By Anna Mehler Paperny
TORONTO (Reuters) – Rising violence in Canada has prompted calls for the federal government to tighten gun laws but tougher regulations could cause a political backlash in a country where 2 million people are licensed to own a firearm.
In 2016, 223 people were murdered with a gun, a 23 percent increase from 2015 and the highest rate since 2005, according to Statistics Canada.
One of the deadliest shooting sprees so far this year took place on Friday when four people were shot to death in the Eastern Canadian city of Fredericton. Weeks earlier, a gunman opened fire on a bustling Danforth Avenue in Toronto, killing two and injuring 13 before turning the gun on himself.
In Fredericton, a commonly available “long gun” such as a rifle or shotgun was used, police said Monday, adding that the suspect had a permit to use it. In Toronto the gunman used a handgun. It is not clear how the suspects obtained the guns.
Canada’s firearm homicide rate of 0.61 per 100,000 people is about 10 times greater than the rate in the United Kingdom. In the United States, by contrast, four in every 100,000 residents are killed with a gun, or almost 13,000 annually.
Canada’s federal government introduced gun laws earlier this year that would require retailer record-keeping and beef up background checks. The government is open to considering tougher ones after Toronto called for a ban on handguns in the wake of the Danforth shooting, said Bill Blair, the minister charged with tackling gun violence.
“We’re prepared to look at any measure that will reduce gun violence,” he said in an interview, adding that “it’s a vast country and the way in which guns are viewed in Toronto is different than they might be viewed in different municipalities or communities.”
The bill has passed second reading and is likely to pass in the House of Commons, where Liberals hold a majority, but may face headwinds in the Senate.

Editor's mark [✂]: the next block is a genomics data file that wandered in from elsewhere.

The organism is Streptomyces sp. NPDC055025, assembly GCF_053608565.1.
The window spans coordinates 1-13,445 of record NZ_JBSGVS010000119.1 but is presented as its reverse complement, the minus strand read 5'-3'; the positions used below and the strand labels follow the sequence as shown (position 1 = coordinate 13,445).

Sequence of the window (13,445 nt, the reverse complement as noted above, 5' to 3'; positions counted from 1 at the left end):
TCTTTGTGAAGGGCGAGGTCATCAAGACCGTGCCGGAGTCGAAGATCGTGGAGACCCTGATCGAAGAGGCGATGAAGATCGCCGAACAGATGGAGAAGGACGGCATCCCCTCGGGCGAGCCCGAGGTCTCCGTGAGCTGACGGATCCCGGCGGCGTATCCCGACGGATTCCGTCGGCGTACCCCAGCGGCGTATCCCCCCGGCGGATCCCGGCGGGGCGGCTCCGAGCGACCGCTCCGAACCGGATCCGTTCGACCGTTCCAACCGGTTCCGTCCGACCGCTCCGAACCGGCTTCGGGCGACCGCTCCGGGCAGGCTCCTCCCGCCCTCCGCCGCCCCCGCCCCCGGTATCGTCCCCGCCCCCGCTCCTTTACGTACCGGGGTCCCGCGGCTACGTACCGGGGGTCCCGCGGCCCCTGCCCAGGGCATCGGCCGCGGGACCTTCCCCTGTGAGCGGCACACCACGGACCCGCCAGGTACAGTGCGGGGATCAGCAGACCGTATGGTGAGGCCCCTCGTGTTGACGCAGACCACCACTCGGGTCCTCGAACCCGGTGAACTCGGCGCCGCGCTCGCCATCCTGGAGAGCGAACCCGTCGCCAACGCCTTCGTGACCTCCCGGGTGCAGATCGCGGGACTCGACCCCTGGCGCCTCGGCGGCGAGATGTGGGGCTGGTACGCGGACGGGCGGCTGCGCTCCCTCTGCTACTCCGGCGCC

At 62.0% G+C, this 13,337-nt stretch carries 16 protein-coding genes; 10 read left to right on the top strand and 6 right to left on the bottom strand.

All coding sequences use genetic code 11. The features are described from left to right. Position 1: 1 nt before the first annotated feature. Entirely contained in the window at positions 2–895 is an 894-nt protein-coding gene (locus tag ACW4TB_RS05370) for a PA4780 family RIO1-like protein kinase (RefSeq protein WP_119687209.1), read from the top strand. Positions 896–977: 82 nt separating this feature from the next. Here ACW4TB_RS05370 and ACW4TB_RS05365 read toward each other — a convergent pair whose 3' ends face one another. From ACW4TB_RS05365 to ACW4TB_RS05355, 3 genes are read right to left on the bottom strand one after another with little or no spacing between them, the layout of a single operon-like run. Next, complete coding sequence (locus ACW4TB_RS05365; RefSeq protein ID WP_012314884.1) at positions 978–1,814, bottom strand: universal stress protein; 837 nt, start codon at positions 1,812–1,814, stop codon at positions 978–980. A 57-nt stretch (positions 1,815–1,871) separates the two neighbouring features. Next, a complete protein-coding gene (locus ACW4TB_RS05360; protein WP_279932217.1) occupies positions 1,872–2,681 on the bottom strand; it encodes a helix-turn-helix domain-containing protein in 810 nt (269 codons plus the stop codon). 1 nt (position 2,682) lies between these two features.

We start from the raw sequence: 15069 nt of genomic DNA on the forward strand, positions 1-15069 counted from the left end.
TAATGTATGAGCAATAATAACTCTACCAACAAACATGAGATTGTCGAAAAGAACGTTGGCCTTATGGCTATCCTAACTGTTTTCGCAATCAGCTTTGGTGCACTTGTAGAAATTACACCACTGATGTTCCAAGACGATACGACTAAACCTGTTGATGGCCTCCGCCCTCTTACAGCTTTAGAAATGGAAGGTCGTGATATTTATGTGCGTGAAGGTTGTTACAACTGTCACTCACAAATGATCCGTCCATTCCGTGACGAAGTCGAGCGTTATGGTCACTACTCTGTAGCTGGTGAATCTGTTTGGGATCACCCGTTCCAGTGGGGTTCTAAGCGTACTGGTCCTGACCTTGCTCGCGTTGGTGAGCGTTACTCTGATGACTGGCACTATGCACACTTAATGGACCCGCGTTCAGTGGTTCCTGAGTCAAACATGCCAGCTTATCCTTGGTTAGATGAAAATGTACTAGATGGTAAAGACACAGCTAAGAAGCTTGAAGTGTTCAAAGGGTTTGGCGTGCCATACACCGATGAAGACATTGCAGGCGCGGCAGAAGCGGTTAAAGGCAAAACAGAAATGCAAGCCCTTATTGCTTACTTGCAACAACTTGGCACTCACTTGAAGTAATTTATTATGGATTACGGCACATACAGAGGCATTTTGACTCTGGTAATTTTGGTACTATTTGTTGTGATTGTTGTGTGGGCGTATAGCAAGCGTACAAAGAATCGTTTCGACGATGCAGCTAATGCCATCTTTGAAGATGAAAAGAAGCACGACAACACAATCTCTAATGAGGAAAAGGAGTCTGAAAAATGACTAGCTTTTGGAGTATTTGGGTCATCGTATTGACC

But any move by the Liberal government to more heavily regulate ownership could prompt a backlash by the opposition Conservatives, who tend to do well in rural areas where hunting is popular and many farmers have guns.
Canada requires residents to obtain a license and pass a safety course to buy a gun. According to the Firearms Commissioner, more than 2 million people have such licenses in a country of 36 million.
There is a national registry of handguns and other restricted and prohibited guns. The government ended a similar registry for long guns such as rifles in 2012 due to its unpopularity with gun owners and conservative voters.
Under proposed legislation, retailers would keep records of everyone who buys a long gun.
The National Firearms Association, a lobby group similar to the U.S. National Rifle Association but with less clout, said it would campaign against the Liberals’ proposed legislation, which the Conservatives said “treat law-abiding firearms owners as criminals” because of the background checks and requirements for record-keeping.
National Firearms Association Executive Vice President Blair Hagen said his group, which has 150,000 members, has been in touch with the opposition Conservative party and hopes to make gun control an election issue.
“It’s one of those flashpoint issues,” he said Monday. “As soon as you touch that third rail, you’re setting yourself up for a very, very serious political fallout.”
The Liberals criticized the former Conservative government’s 2012 move to scrap a registry of shotguns and rifles but the issue became so politically toxic that the party has promised not to bring it back. “That is not part of our plan and has never been,” Prime Minister Justin Trudeau told reporters in Prince Edward Island Monday.
The registry’s elimination left a crucial gap when it comes to tracking guns, says Wayne Rideout, a former Royal Canadian Mounted Police (RCMP) officer now working with the British Columbia government to tackle gun crime.
Now, someone with a license buying a rifle “can buy 10 guns, 20 guns, 100 guns and they don’t know who you are, they don’t keep a record,” he said in an interview.
“There’s a number of broken pieces in the chain that need to be fixed.”
(Reporting by Anna Mehler Paperny; Additional reporting by Danya Hajjaji and Allison Martell in Toronto and David Ljunggren in Ottawa; Editing by Lisa Shumaker)